by Thantasy

Introduction by Thantasy:

Inspiration is where you find it.

In an email exchange with PK, one of the very best writers in the topic area of gynophagia, I explained that I have a very annoying habit of saying "I think," "I believe," or "it seems to me" when most people would simply say "I know." The roots of this habit are in my exposure to the principles of mitigated skepticism as articulated by David Hume, an eighteenth century Scottish philosopher. Hume's position was that all we can really "know" are the relationships between ideas (e.g., similarity, contiguity, and cause and effect) and that everything else in our heads is merely a matter of perception and intuition. This makes so much sense to me that I've internalized it to the point that it's become a part of my everyday speech.

PK replied, very wisely, that, while such skepticism may be valid in the purely intellectual sense, it has its practical limitations. I do agree with that sentiment, even though the intellectual is the only sense in which some of us can ever hope for purity. PK then went on to cite as an example, "We don't know the sun will rise tomorrow, but we generally don't go far wrong proceeding on the assumption that it will."

I thought about that and came up with the following very short story.

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Thanta figured that the application she had received over the Internet for the International Yuletide Girl Roast (IYGR) was either a joke, or a very sophisticated form of role-play, or a ruse by one of her online admirers to get her address in order to send her a Christmas present.

She found filling out the form very arousing. She even got off on working out the formula for determining how many pounds she would dress out to. Doing so made her think of herself in very practical terms as meat. She never knew that mathematics could be so, um, interesting.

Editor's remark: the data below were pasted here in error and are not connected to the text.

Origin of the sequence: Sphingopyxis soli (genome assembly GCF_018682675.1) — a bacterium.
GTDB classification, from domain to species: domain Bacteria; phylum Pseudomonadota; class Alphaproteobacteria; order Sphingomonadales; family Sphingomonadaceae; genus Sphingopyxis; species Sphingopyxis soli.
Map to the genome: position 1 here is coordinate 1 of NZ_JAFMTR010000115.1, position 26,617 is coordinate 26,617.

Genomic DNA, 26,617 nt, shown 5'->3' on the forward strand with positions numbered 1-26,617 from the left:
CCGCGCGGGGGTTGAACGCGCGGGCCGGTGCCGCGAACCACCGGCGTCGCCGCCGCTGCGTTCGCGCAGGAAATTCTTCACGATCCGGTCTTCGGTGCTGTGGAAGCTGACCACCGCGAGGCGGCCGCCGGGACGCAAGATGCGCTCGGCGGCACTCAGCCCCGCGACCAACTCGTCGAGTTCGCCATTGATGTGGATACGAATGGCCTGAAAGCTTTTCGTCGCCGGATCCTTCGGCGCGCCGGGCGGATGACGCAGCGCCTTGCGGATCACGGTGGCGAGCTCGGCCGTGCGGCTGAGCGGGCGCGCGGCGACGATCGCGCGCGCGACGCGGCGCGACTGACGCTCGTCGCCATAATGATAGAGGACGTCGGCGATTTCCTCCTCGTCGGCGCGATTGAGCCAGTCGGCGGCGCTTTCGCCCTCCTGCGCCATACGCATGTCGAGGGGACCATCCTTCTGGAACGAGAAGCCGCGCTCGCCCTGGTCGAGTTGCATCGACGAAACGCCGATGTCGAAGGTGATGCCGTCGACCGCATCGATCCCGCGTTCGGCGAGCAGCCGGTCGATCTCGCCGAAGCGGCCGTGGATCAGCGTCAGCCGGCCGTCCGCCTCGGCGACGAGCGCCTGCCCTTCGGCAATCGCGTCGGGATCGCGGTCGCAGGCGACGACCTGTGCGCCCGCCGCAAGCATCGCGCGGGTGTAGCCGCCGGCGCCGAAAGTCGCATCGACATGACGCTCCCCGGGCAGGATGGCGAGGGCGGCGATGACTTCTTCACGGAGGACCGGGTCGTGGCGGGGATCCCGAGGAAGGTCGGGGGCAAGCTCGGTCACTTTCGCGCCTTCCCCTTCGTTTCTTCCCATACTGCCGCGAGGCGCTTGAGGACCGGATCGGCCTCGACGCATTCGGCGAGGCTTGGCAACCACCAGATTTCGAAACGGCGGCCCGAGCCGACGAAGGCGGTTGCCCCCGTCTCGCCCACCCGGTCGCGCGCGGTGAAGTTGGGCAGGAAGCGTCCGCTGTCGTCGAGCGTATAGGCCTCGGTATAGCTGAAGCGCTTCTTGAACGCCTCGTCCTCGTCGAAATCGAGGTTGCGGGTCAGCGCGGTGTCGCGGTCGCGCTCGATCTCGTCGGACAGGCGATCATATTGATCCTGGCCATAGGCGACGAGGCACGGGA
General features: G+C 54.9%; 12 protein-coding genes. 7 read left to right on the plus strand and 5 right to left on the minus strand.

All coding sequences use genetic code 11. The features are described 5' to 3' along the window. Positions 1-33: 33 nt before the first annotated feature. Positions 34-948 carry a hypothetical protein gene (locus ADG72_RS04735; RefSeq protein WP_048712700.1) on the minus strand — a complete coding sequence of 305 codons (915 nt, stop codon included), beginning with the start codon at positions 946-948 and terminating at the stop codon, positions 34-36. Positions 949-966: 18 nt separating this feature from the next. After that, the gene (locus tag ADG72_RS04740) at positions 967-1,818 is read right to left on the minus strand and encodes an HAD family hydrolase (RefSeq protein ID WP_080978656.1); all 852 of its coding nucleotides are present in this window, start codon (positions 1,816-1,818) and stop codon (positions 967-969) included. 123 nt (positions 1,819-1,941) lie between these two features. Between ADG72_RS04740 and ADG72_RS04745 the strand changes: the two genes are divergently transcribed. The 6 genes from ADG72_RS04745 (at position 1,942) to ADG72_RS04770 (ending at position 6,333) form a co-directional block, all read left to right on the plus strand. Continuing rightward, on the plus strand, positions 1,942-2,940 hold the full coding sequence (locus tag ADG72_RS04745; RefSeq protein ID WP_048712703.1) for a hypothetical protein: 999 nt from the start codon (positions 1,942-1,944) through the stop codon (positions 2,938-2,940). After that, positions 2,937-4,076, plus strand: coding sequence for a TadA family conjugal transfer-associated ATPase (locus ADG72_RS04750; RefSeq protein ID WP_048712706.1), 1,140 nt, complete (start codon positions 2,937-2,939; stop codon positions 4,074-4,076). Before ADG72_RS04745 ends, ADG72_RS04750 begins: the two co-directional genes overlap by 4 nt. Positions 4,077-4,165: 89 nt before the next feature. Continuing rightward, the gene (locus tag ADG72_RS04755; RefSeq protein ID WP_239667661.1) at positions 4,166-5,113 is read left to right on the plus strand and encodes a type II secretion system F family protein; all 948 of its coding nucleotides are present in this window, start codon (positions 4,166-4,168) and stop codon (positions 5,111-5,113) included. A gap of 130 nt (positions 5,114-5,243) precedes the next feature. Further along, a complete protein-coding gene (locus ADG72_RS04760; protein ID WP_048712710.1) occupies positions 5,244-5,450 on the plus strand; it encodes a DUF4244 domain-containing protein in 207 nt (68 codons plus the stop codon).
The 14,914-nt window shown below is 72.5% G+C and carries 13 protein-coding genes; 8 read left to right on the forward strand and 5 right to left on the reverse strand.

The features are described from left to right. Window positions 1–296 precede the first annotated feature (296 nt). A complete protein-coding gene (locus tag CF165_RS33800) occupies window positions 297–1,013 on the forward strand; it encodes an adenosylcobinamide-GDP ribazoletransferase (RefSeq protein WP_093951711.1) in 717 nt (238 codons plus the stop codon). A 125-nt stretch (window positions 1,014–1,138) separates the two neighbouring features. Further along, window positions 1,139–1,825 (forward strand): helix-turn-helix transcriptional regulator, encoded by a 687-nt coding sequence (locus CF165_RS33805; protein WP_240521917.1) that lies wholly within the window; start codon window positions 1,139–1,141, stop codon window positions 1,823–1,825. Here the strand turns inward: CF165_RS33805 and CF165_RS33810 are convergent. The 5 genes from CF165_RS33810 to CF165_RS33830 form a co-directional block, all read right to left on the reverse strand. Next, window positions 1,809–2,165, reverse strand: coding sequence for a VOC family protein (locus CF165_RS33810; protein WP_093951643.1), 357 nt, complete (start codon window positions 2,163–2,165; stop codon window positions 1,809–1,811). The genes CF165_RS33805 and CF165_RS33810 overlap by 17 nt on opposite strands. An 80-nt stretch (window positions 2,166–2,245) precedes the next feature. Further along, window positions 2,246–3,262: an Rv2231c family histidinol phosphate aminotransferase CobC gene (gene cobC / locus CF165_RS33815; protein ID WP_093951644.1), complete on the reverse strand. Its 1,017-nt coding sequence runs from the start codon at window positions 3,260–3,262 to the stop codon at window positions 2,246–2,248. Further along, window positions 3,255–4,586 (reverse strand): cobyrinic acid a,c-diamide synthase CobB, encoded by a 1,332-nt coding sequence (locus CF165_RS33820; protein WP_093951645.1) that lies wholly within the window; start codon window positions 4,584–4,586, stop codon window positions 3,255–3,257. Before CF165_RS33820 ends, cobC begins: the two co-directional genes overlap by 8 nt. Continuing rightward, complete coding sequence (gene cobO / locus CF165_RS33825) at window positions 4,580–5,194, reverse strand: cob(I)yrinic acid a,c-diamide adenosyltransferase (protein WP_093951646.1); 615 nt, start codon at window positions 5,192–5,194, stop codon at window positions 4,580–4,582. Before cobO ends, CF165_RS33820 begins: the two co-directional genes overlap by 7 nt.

By the time she got to the contact information section of the application, she was so tired and horny that she accidentally put down her street address rather than her p.o. box address, which she used for snail mail correspondence with her online friends.

Thanta worked long days during the week, requiring her to get up by five in the morning, but on the weekends, she liked to turn her alarm clock to the wall, wake up when her body told her it was time to, and not get out of bed until saw daylight through her window.

On Friday, December 20, she was chloroformed in her sleep and spirited away to Barrow, Alaska, where she was placed in a room as exactly like her own bedroom as possible, except that her mirrors had been replaced with one-way glass, through which she was observed by Dan and Paul, the gourmets in charge of the menu for the IYGR.

When Thanta awoke. . . .

[Fast forward to the end of the story. Imagine something like Andy Warhol's movie SLEEP, if you like.]

Finally, in exasperation, Paul turned to Dan and said, "Isn't that lazy bundle of fluff ever going to get out of bed? She's been awake for nearly twelve hours and she's barely stirred."

Dan shook his head. "I don't know. If she lays in bed all day like that, her muscle tone must be like cooked spaghetti." He laughed and said, "Hey, there's an idea! We could boil her and pass her off as a pasta side dish."

With disappointment, Paul said, "If the subject doesn't have good muscle tone, the texture of the roast will be adversely affected. I say we should gas her and take her back home. She's missed her chance."

"You're right," Dan agreed. "Darn shame, though. She looks so juicy. And her answers to the essay questions sounded so enthusiastic. Reasonably well-written, too, though somewhat wordy."

"Yes," said Paul, turning on the gas that would put Thanta back to sleep. "She even worked out the dress-out weight formula perfectly. That can't have been easy for her, since she was a literature major."

"Well," Dan sighed, "perhaps over the course of a year, she'll change her habits. By the time we hold next year's Yuletide roast in Rio de Janeiro, maybe she'll have learned to get out of bed faster."

"I hope so," Paul agreed. "I certainly would like to see her succulent form being served as one of the main entrees."

"Amen," Dan said, licking his lips.